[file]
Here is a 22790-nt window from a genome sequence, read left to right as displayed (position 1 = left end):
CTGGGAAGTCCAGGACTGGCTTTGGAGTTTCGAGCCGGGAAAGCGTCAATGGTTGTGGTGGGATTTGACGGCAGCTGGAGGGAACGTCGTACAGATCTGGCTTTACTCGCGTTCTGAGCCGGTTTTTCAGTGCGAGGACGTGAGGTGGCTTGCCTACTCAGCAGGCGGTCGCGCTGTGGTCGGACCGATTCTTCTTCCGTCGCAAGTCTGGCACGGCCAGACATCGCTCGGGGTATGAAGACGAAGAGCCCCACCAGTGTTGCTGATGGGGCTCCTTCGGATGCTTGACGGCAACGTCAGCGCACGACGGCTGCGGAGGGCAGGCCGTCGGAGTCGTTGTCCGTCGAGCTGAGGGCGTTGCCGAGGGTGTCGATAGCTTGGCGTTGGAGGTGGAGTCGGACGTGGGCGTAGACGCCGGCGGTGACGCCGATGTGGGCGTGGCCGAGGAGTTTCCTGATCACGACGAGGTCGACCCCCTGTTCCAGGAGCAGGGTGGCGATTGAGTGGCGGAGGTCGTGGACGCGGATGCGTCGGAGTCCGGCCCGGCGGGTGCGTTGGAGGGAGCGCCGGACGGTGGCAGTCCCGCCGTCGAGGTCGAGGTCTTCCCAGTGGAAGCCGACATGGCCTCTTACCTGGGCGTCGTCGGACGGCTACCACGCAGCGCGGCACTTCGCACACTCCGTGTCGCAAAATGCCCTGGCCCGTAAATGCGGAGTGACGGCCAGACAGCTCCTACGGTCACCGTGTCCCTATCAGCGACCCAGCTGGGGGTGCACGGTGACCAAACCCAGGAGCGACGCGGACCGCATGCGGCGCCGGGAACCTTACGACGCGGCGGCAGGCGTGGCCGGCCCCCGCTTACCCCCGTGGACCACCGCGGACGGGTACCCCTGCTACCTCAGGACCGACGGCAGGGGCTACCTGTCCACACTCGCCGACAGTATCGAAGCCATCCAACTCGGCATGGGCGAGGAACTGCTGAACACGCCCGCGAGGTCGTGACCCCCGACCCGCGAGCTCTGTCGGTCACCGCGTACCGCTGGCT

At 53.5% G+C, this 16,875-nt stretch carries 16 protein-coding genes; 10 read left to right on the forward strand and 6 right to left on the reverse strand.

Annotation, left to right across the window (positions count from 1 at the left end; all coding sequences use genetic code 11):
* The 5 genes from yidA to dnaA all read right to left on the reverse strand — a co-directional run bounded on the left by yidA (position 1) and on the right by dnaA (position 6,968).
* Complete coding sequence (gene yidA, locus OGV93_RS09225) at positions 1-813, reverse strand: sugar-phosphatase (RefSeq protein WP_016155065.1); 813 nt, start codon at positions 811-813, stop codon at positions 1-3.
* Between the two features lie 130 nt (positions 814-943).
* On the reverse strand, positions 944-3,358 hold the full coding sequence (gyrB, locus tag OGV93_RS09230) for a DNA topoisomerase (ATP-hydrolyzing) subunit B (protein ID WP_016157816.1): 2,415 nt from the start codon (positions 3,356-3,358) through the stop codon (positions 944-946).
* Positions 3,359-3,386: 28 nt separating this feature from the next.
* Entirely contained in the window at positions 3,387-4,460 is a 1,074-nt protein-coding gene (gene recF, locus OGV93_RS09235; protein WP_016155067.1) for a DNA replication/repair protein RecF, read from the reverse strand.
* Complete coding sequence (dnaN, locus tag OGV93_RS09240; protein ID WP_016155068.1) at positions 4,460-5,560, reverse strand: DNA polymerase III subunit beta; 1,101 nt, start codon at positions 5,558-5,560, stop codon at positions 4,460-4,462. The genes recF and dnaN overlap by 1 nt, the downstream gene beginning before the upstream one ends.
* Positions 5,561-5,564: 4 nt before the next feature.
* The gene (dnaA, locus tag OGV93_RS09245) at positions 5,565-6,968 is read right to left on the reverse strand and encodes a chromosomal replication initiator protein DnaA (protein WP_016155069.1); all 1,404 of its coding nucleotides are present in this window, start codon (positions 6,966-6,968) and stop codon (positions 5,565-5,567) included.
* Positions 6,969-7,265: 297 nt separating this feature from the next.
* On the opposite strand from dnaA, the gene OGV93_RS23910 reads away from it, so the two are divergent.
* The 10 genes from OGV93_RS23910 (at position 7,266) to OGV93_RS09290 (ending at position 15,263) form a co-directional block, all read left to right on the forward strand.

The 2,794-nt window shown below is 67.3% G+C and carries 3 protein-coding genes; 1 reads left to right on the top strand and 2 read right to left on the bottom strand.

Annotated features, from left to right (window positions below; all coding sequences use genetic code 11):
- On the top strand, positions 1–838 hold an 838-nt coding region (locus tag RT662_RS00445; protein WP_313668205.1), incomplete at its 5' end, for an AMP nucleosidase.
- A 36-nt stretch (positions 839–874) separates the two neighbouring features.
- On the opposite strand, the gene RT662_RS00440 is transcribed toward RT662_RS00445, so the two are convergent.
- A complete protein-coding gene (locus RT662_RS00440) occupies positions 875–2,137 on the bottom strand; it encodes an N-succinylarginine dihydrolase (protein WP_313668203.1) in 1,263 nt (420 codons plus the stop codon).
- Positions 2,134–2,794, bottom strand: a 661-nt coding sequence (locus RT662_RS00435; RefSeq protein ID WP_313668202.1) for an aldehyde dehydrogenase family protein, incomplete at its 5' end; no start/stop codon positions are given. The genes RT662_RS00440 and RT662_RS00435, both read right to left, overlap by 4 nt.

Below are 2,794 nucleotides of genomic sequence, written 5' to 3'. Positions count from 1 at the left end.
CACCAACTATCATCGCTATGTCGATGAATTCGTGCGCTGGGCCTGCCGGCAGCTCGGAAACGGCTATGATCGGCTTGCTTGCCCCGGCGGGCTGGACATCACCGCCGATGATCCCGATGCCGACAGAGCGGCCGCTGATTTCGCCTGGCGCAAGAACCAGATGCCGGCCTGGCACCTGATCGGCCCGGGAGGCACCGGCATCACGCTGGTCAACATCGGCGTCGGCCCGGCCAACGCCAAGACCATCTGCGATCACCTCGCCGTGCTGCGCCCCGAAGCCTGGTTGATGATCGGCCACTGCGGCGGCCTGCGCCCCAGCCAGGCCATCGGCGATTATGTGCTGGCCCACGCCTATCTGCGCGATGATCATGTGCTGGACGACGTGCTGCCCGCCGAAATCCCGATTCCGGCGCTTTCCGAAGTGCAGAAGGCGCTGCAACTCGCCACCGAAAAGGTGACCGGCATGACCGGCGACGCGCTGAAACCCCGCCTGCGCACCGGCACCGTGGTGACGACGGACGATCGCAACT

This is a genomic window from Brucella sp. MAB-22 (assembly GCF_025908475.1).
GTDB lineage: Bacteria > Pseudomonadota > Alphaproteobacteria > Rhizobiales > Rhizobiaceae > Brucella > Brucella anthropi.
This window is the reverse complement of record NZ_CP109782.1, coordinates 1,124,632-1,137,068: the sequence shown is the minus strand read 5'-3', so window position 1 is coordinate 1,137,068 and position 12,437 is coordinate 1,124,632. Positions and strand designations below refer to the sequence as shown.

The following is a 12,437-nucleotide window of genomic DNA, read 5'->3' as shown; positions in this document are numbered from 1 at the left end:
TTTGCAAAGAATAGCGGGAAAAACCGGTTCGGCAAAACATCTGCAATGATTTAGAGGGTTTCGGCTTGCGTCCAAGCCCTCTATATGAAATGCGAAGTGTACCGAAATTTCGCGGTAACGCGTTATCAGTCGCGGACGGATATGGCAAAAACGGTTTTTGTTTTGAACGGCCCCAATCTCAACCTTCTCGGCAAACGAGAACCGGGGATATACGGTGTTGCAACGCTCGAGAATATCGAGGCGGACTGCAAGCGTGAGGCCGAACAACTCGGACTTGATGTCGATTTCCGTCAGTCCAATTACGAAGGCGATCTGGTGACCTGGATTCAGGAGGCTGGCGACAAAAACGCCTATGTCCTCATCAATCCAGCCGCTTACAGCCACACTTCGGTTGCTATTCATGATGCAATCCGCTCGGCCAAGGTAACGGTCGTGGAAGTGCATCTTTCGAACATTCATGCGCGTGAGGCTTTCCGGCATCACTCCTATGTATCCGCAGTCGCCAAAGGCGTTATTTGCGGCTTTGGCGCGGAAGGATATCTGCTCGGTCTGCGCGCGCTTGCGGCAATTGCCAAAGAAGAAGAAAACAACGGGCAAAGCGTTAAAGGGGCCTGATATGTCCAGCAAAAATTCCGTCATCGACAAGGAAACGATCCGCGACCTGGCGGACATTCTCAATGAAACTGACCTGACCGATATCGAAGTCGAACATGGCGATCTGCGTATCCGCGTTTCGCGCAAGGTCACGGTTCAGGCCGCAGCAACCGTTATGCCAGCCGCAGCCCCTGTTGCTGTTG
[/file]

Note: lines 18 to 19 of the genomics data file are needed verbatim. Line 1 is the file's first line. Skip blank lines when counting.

Annotated features, from left to right (window positions below; all coding sequences use genetic code 11):
- On the top strand, positions 1–838 hold an 838-nt coding region (locus tag RT662_RS00445; protein WP_313668205.1), incomplete at its 5' end, for an AMP nucleosidase.